About Me

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I'm an assistant professor of neuroscience at Washington State University in Vancouver, where I use tiny zebrafish (the size of an eyelash!) as a model system to study human hearing loss and how we can prevent it. I'm also a long-time Toastmaster and I teach communication workshops. This blog represents the merging of my two passions - science and communication, which has really become one central passion - the science of communication. There's a revolution in science right now...the idea that we scientists should sometimes leave the lab and talk about what we do, and why we do it, to real people. This blog looks at why we should do this, and how to actually talk about science with non-scientists (and with each other!). Portions of this blog are also featured on Qualia, the AAAS MemberCenter blog site.

Friday, March 25, 2011

Preparing for an upcoming talk: what do I need to know?

On April 7th I’m giving a public talk before a performance of the San Diego Symphony featuring solo percussionist Dame Evelyn Glennie (feel free to stop by if you’re in the area!).  This gives me a good opportunity to discuss some of the things I try to plan in advance of a talk, particularly one in a new venue where I have limited information prior to the event.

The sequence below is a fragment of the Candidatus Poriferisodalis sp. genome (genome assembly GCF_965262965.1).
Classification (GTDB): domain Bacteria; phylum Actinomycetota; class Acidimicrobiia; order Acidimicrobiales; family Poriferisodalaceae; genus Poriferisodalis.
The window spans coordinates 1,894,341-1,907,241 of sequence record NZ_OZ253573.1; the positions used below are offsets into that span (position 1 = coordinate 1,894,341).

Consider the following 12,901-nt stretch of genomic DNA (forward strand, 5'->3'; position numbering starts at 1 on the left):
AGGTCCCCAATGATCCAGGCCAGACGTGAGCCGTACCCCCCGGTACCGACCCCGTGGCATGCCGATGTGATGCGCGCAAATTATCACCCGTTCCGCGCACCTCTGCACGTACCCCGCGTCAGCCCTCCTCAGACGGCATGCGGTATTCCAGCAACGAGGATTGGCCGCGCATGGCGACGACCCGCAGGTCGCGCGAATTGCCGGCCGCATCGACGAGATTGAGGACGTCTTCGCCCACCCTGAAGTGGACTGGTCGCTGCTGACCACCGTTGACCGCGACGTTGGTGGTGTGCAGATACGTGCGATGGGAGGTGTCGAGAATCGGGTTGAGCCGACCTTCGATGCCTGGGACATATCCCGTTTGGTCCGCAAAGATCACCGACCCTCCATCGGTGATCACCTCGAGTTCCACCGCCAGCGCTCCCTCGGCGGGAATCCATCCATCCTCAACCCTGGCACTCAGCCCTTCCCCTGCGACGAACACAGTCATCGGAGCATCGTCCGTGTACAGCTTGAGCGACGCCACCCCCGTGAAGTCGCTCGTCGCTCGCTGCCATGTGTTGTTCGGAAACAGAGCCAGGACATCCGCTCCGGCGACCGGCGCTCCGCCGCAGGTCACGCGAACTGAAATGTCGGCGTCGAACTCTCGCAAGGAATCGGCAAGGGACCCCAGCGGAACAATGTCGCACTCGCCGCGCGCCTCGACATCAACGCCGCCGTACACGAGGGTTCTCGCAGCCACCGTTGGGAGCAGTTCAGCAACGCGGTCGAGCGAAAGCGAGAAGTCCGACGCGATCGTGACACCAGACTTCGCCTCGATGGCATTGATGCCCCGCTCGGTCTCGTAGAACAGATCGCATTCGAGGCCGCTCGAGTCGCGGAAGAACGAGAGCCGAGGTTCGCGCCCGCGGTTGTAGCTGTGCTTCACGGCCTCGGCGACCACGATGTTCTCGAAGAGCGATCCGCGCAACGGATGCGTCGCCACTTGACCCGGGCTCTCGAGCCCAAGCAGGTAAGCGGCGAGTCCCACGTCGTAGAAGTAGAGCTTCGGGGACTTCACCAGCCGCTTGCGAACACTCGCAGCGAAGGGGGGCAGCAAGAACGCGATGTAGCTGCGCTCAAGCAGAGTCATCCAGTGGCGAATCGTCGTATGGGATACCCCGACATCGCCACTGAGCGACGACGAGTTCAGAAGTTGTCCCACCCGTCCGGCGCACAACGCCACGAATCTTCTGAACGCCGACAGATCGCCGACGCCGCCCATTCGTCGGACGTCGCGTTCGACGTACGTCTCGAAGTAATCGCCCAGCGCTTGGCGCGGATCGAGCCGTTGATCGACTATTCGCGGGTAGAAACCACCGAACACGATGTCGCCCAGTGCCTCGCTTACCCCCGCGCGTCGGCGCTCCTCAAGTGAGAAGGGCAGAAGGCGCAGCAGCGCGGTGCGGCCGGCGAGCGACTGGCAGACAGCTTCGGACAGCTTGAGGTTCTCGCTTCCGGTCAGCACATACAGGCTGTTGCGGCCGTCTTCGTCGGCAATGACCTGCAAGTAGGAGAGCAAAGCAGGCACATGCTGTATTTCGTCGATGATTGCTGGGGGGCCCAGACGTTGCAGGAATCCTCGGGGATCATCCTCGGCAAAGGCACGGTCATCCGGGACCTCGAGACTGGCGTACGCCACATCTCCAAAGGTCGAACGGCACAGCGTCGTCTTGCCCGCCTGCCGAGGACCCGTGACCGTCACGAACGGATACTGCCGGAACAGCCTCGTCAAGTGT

Thursday, March 17, 2011

Step out!

We scientists love to hide behind our data…”the data shows”, “our data suggests”.  When we give talks, we also love to hide behind the lectern, again letting the data speak for itself.  But if you’re reading this blog, you know (at least I hope you know!) that the data doesn’t speak for itself.  It’s up to us to do the talking, the inspiring, the explaining.  And in order to inspire, to explain, we must connect with our audience.